Page 114 - Jewish Book Annual Volume 36

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Recent Literature on Jewish Folklore
and Ethnography
h e
la st
o f
l it e r a tu r e
on Jewish Folklore and
Ethnography, by Haim Schwarzbaum, appeared in the
Book Annual
more than fifteen years ago.1 Since then, numerous
scholarly works have been published in this field. T he grow-
ing interest in Jewish Folklore and Ethnography as a scientific
discipline has been demonstrated by the increasing number of
sessions devoted by national and international scholarly associ-
ations to these topics. T he World Congress for Jewish Studies
(which meets every four years in Jerusa lem ), the Association
for Jewish Studies (which meets yearly in Boston), and the
Israeli Folklore Society,
Yeda Am
(meeting annually and
regionally), all have panels which deliver papers devoted to
Jewish Folklore and Ethnography. Single papers on Jewish
Folklore and Ethnography have been delivered also at the
annual meetings of the American Folklore Society and the
American Anthropological Association. These papers and their
abstracts are available in the publications of the proceedings of
these associations.
Due to limitations of space, this review will be devoted to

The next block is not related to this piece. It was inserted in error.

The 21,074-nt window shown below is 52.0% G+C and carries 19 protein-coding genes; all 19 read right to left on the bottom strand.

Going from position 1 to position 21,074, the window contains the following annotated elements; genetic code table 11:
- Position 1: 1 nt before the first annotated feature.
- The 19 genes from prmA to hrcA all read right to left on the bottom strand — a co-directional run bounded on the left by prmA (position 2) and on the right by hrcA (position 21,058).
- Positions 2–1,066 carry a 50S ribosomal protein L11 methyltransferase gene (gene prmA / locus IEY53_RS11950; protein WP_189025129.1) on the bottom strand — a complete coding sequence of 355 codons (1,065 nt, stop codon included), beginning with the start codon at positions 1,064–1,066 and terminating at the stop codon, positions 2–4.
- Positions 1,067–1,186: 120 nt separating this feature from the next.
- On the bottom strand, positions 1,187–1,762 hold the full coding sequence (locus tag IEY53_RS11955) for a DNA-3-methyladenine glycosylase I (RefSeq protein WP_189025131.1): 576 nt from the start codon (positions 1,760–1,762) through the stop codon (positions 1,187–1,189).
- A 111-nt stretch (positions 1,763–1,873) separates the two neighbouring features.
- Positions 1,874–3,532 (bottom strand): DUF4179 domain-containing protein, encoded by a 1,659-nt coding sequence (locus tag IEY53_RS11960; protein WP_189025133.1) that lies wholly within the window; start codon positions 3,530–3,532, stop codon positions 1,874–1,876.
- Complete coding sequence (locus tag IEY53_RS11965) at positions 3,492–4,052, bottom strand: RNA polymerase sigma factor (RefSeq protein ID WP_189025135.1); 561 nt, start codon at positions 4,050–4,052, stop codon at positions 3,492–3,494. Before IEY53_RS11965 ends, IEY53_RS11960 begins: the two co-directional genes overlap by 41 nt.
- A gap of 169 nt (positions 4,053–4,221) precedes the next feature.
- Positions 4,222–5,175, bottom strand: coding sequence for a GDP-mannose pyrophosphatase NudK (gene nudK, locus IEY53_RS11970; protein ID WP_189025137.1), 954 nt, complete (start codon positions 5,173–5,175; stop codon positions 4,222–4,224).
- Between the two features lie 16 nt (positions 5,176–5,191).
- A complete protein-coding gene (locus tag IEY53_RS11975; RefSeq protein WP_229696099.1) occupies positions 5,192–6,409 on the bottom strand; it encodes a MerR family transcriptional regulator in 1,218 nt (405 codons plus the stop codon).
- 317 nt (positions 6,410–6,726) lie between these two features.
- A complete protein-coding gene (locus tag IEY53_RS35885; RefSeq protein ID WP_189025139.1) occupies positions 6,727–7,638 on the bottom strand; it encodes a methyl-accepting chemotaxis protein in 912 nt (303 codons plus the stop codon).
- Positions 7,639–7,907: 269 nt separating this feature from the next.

one main trend in the fields of Jewish Folklore and Eth-
nography—the continuing effort of both professional and
amateur folklorists to collect, annotate, index and in terpre t the
oral traditions and folkways of Near Eastern Jewish communities
and, to a lesser degree, of East and West European Jewish com-
munities. The folk traditions of these communities, uprooted
from their respective countries of origin gradually to merge
with those of their new homeland, Israel, are at the heart of
this survey.
Our selected bibliography will consider in tu rn the publica-
tions of the Israel Folktale Archive (IFA) and the Folklore
Jewish Book Annual,
vol. 19 (1961-1962), pp. 23-32• On Haim Schwarz-
baum’s contributions see Ya’akov Maytlis, “Haim Schwarzbaum der me-
lumad un folklore forsher,”
Di goldene Keyt
91 (1976), pp. 177-183.
Schwarzbaum has recently reviewed current folkloristic studies in
no. 43-44 (1976). Several bibliographical items in my review are
referred to by Schwarzbaum.
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